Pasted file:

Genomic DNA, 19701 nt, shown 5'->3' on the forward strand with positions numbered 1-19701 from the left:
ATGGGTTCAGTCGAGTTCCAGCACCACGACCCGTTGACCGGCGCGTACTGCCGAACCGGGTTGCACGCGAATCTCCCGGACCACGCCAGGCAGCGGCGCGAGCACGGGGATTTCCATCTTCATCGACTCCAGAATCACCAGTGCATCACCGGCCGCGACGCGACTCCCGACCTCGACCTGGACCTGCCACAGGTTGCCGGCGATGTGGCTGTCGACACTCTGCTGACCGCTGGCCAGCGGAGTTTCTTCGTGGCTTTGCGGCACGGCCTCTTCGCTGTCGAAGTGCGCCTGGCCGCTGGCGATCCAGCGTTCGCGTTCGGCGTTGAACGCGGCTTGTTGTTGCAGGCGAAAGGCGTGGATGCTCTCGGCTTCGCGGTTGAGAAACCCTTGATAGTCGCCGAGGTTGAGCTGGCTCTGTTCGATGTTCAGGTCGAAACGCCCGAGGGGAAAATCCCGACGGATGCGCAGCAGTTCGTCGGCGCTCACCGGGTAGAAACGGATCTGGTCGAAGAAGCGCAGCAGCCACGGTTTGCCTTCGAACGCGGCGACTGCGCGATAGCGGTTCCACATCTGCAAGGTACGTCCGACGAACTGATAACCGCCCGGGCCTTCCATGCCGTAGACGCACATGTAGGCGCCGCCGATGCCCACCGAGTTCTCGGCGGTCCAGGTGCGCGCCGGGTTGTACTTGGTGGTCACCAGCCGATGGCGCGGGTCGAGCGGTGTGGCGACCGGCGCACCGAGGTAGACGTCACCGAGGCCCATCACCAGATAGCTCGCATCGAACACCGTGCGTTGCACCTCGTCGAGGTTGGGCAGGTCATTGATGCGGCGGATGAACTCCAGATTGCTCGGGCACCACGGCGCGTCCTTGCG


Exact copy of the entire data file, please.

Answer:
Genomic DNA, 19701 nt, shown 5'->3' on the forward strand with positions numbered 1-19701 from the left:
ATGGGTTCAGTCGAGTTCCAGCACCACGACCCGTTGACCGGCGCGTACTGCCGAACCGGGTTGCACGCGAATCTCCCGGACCACGCCAGGCAGCGGCGCGAGCACGGGGATTTCCATCTTCATCGACTCCAGAATCACCAGTGCATCACCGGCCGCGACGCGACTCCCGACCTCGACCTGGACCTGCCACAGGTTGCCGGCGATGTGGCTGTCGACACTCTGCTGACCGCTGGCCAGCGGAGTTTCTTCGTGGCTTTGCGGCACGGCCTCTTCGCTGTCGAAGTGCGCCTGGCCGCTGGCGATCCAGCGTTCGCGTTCGGCGTTGAACGCGGCTTGTTGTTGCAGGCGAAAGGCGTGGATGCTCTCGGCTTCGCGGTTGAGAAACCCTTGATAGTCGCCGAGGTTGAGCTGGCTCTGTTCGATGTTCAGGTCGAAACGCCCGAGGGGAAAATCCCGACGGATGCGCAGCAGTTCGTCGGCGCTCACCGGGTAGAAACGGATCTGGTCGAAGAAGCGCAGCAGCCACGGTTTGCCTTCGAACGCGGCGACTGCGCGATAGCGGTTCCACATCTGCAAGGTACGTCCGACGAACTGATAACCGCCCGGGCCTTCCATGCCGTAGACGCACATGTAGGCGCCGCCGATGCCCACCGAGTTCTCGGCGGTCCAGGTGCGCGCCGGGTTGTACTTGGTGGTCACCAGCCGATGGCGCGGGTCGAGCGGTGTGGCGACCGGCGCACCGAGGTAGACGTCACCGAGGCCCATCACCAGATAGCTCGCATCGAACACCGTGCGTTGCACCTCGTCGAGGTTGGGCAGGTCATTGATGCGGCGGATGAACTCCAGATTGCTCGGGCACCACGGCGCGTCCTTGCG